G: I do not remember, but there were kids there when I used to go. I used to play

with them when we went to church, because we did not stay in the church. We

just kind of played outside. Get away from the monotony and go to

church.

E: Was there any kind of division between those people who were going to church

and those people who were not, or was that really not an issue?

G: I think at one point it was, but it was kind of past that stage when I realized it. I

think the missionaries came in the 1930s, and I have my theory about them too.

I was asking one of the medicine men last week when he was speaking at our

conference, and I was asking him about when the missionaries came to save us.

I remember one of the older guys talking, like, you cannot do your medicine and

you cannot do your corn dances because that is not the way to get to heaven.

You know, the only way to go was to go to church and to do this and this, read

the Bible and all that. Since our elders could not read, they had to rely on what









SEM 252 page 29

these people told them.

E: Who were these people who were telling them that?

G: The missionaries from Oklahoma, or wherever they came from.

E: So, they were Indians

G: Yes, they came to save us or help us or something, but I always hated that they

got them confused, because in the end, I have seen them go back to using

medicine, maybe not to go to Corn Dance, but I have seen them go back to using

Indian medicine before they died.

E: These people who initially turned to the church?

G: Yes, and they give up all this other stuff. But, they realized that they need this,

so then they went back to doing it, using Indian medicine before they died.

E: That is interesting.

G: That is another story in itself. Maybe, it was not even like that but, to me, that is

the way I see it, because if you come tell me something and if I cannot read, I am

going to have to rely on you, that what you are telling me is the Bible. I think to

tell them to give up their Indian medicine...I mean, they did not, but they did.

They quit. I mean, they did not believe it anymore or something. Some of them

are still that way, but it could be just an excuse. I do not know. But, that is them.

To me, I believe they can go hand in hand. That is the way I believe.

E: They can.

G: Because how can you give up being a Seminole because you want to be this. I

mean, you are still going to be that even if you go to church. That is your way. I

believe you can mix it, you know.









SEM 252 page 30

E: And a lot of people seem to think that. It seems to

G: Yes, because our tradition, we just did not think it up fifty years ago. It has been

here since year one. That is the way that I see it.

E: Do most people see it that way today? I get the impression that most people do.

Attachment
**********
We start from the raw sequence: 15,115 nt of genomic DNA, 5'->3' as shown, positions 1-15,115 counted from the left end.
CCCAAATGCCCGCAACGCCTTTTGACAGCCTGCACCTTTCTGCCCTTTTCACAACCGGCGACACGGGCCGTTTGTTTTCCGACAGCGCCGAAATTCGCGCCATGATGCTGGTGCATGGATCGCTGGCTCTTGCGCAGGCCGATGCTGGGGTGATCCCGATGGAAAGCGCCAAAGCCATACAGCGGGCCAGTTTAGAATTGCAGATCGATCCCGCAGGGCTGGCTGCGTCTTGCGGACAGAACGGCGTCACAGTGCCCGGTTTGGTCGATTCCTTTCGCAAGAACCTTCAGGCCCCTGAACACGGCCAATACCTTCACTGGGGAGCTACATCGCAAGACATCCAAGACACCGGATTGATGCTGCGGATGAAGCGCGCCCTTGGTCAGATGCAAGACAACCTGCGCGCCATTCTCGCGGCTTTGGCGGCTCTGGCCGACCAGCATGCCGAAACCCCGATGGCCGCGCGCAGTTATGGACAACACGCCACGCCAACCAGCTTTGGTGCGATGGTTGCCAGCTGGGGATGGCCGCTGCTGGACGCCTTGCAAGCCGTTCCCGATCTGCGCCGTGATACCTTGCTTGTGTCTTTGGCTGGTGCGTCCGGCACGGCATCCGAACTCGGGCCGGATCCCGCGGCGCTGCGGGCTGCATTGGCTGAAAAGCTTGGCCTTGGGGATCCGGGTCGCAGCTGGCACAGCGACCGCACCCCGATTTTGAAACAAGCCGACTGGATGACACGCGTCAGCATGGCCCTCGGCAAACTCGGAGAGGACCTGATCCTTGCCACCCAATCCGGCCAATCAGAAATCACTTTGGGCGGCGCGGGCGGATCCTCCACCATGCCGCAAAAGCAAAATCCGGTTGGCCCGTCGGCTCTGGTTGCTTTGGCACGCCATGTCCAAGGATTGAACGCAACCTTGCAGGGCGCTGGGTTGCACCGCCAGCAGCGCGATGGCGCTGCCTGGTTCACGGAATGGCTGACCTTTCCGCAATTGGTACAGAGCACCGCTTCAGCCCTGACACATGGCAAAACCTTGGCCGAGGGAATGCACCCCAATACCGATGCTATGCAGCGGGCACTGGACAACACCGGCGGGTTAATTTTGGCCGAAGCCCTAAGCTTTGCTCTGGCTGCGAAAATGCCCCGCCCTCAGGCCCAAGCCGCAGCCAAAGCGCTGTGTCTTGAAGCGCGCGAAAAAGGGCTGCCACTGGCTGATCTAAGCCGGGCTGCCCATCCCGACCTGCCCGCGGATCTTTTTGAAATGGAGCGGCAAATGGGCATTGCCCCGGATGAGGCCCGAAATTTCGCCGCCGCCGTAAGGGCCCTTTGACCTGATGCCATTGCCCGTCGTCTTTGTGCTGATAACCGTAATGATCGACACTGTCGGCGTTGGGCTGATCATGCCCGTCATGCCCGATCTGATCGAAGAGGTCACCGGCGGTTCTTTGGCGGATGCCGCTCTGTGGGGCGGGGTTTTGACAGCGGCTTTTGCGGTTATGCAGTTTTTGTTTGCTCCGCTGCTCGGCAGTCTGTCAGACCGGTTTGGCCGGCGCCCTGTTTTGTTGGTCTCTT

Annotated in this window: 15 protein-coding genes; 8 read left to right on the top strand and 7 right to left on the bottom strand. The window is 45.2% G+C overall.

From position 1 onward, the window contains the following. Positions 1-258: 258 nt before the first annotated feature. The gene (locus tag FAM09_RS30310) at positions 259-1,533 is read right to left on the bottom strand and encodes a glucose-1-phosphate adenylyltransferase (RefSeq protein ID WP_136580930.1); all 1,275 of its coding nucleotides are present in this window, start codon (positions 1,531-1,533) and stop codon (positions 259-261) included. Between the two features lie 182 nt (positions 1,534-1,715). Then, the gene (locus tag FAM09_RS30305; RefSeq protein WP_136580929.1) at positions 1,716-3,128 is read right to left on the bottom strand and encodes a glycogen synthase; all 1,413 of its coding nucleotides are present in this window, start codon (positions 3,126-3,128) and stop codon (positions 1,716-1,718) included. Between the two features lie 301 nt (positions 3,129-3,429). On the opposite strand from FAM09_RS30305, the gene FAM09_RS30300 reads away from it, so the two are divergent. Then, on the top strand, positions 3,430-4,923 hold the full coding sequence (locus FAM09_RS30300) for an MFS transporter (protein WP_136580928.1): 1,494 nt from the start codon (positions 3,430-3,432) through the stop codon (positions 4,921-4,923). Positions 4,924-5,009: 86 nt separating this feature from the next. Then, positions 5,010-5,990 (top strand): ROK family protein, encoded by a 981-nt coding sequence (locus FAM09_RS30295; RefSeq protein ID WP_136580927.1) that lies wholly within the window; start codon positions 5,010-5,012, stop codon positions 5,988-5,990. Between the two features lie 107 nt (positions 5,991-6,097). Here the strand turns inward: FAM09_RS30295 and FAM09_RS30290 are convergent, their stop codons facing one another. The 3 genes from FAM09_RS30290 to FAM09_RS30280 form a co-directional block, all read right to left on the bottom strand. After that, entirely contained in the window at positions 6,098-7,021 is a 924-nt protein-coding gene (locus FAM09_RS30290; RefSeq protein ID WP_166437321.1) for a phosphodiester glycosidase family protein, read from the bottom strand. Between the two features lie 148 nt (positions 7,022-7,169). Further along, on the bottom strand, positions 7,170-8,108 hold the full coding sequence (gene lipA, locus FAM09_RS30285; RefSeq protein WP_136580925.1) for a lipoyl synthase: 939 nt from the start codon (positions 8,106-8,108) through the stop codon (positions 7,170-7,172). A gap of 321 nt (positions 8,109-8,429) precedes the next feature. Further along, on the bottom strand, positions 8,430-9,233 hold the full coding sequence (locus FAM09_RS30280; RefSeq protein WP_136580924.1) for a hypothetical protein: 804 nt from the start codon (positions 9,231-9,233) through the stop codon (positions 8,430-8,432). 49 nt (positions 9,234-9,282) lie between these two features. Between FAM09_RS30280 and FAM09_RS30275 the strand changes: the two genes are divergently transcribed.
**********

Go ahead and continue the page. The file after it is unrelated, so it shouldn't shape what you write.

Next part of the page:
I get the impression that what you are describing sounds like something, maybe,

happening back then, about this...you have to give up the medicines and you

have to give up these other things.

G: Hm-mm, because you are worshiping God now. Just like month, my sister was

telling me, well, I do not worship those. It was something about Corn Dance and

she said, since I worship God now, I do not do those things. I said, where are

you coming from? I said, but that is the way you believe; that is fine. I said, but I

do not believe that way. We just left it at that. I did not want to argue with her.

E: So, that still is a kind of discussion that people have.

G: Yes, that is her. Of course, she said, you are not supposed to worship more than

one God or something. I do not know. I just told her, whatever.

E: I was reading something last night that was talking about religion. It used

Christianity as an example of attempts to bring together contradictory things.

The Trinity is a very good example of that contradiction that is brought together,

through a simple belief that there is this powerful and these spirit forces and so

forth, and the forgiven Son, really fairly different entities that are talked about as

being So, maybe trying to weave the Green Corn Dance together

with Christianity is not such a problem.

G: Yes. I do not know, but I could still always be that way.









SEM 252 page 31

E: I know that the Green Corn Dances are still held annually. Do you attend those?

G: Hm-mm [yes].

E: I know they are at different places. They move with the season, with the Green

Corn.

G: Move? No, we do not move. We stay in one place.

E: Well, I mean there are different dances at different places.

G: Okay, like and Big Cypress. Yes. We had ours back in June.

E: Do you go to the different ones?

G: No, one is enough. We can go visit. I used to, but now it is just getting to be too

hard. It is too hot and a lot of work. I just go to that one up here, in Osceola

County or Indian River County, at Yeehaw Junction. I go to that one. I have

been going all my life, I think.

E: Who runs them? Is there an individual who runs the Green Corn Dance, or is it a

series of people who organize it and keep it going?

G: They have their own ways. That is another thing in itself, so I do not really want